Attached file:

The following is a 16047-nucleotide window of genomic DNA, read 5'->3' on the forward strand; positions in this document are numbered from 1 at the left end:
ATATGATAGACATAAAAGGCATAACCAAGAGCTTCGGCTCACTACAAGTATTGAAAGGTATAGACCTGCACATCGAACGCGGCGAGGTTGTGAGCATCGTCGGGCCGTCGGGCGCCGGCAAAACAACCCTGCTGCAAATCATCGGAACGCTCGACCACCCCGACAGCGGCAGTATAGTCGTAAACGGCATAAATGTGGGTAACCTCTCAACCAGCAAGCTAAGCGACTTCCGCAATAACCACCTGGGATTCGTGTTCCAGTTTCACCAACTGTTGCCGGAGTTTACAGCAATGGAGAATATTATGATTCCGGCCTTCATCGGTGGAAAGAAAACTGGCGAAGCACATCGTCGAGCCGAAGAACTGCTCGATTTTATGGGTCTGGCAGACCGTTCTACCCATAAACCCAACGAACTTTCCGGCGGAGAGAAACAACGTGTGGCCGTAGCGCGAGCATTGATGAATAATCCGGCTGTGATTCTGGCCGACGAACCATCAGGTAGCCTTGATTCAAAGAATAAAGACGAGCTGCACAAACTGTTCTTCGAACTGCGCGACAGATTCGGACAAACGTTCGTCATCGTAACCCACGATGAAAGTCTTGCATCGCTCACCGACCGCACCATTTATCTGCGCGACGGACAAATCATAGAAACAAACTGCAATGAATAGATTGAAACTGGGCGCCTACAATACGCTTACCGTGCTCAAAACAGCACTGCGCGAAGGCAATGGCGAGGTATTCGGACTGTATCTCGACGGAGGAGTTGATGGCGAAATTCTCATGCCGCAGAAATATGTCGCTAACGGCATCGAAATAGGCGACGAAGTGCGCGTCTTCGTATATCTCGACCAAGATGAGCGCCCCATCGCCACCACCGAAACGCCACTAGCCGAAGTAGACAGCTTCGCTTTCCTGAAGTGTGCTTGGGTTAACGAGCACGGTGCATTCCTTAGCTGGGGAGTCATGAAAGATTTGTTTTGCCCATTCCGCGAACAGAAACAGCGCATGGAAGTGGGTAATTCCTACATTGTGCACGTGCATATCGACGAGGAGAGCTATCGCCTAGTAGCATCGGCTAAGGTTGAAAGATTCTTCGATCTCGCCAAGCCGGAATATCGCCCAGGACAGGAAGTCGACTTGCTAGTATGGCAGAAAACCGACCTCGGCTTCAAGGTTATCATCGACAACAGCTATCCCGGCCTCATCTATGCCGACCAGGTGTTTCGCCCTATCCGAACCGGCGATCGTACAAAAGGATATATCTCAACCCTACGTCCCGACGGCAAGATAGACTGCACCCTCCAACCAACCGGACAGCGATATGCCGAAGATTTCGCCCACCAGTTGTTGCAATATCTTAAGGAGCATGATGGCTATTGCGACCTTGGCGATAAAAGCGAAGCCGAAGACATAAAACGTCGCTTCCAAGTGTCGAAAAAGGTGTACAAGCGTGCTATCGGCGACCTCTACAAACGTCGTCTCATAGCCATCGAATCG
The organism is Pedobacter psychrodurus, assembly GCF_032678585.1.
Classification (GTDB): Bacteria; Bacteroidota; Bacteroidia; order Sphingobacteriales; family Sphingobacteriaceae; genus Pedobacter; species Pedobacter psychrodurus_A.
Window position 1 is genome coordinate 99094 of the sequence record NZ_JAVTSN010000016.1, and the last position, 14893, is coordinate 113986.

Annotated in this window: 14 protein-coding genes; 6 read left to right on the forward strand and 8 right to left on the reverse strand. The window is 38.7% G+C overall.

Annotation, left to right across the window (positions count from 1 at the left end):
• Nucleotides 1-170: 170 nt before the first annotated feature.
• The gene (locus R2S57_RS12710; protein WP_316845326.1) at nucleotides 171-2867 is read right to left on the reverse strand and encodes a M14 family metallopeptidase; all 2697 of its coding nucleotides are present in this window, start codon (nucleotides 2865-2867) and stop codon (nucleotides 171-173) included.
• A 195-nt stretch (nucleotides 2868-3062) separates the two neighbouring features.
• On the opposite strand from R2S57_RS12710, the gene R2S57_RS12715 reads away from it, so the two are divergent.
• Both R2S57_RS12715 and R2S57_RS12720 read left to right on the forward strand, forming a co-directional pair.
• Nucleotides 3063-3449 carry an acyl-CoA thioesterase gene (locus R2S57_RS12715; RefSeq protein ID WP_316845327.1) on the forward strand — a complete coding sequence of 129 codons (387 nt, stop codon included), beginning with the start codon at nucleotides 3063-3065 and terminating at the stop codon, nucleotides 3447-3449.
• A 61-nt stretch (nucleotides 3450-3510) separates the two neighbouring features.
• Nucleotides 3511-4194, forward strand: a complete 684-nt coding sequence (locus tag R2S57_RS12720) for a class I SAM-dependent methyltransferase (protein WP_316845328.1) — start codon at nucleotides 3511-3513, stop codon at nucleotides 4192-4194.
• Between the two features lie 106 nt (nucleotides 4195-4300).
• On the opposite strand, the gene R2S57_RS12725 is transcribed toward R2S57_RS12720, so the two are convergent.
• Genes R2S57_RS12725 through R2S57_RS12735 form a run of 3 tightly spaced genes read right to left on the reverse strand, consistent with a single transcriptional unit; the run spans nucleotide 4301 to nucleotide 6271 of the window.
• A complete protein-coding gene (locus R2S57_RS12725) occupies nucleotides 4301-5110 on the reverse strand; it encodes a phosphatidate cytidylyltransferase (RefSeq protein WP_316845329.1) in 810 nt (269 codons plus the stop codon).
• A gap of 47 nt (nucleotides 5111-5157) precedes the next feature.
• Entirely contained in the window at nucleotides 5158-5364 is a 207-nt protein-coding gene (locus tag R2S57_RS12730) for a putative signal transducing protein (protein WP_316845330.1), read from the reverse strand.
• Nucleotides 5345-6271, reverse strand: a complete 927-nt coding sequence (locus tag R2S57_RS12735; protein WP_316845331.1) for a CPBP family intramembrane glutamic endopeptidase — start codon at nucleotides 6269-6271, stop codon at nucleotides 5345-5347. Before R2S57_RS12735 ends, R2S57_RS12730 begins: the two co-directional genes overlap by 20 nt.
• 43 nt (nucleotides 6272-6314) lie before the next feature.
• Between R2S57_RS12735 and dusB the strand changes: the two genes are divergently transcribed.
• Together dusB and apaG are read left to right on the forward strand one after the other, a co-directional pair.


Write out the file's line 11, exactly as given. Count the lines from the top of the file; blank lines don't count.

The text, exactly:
• On the opposite strand from R2S57_RS12710, the gene R2S57_RS12715 reads away from it, so the two are divergent.